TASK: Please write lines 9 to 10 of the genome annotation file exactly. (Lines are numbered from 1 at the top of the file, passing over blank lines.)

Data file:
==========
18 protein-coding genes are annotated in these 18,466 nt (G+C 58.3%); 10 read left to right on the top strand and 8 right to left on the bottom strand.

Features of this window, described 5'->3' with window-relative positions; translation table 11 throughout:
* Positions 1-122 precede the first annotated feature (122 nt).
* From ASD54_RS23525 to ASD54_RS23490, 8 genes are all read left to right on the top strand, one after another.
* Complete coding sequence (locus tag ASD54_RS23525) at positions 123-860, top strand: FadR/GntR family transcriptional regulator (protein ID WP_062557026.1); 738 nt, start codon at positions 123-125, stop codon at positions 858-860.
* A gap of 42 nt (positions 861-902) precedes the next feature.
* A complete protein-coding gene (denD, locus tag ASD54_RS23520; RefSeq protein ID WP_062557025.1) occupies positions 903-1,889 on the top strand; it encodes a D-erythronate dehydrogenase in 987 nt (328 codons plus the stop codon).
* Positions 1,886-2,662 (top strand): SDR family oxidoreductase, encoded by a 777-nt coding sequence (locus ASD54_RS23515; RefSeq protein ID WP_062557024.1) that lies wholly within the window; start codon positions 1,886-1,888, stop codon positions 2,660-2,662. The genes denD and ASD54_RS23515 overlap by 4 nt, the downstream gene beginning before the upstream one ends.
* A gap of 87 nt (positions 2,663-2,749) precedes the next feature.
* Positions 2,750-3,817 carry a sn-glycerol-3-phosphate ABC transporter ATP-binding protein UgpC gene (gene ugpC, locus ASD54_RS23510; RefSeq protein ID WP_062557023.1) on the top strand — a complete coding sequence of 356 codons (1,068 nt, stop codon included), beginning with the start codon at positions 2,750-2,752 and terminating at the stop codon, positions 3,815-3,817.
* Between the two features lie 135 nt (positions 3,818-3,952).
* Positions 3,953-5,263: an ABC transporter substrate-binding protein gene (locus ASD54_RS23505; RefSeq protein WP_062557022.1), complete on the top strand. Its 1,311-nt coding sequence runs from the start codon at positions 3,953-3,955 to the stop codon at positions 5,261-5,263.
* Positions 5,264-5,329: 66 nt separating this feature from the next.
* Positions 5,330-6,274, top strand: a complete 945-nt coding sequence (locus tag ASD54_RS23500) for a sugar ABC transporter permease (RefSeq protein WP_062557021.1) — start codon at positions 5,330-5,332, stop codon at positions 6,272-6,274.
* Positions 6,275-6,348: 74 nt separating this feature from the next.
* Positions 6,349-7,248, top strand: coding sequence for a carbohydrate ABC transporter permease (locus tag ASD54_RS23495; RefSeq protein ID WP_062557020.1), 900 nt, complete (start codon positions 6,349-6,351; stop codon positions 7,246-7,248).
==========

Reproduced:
* A gap of 87 nt (positions 2,663-2,749) precedes the next feature.
* Positions 2,750-3,817 carry a sn-glycerol-3-phosphate ABC transporter ATP-binding protein UgpC gene (gene ugpC, locus ASD54_RS23510; RefSeq protein ID WP_062557023.1) on the top strand — a complete coding sequence of 356 codons (1,068 nt, stop codon included), beginning with the start codon at positions 2,750-2,752 and terminating at the stop codon, positions 3,815-3,817.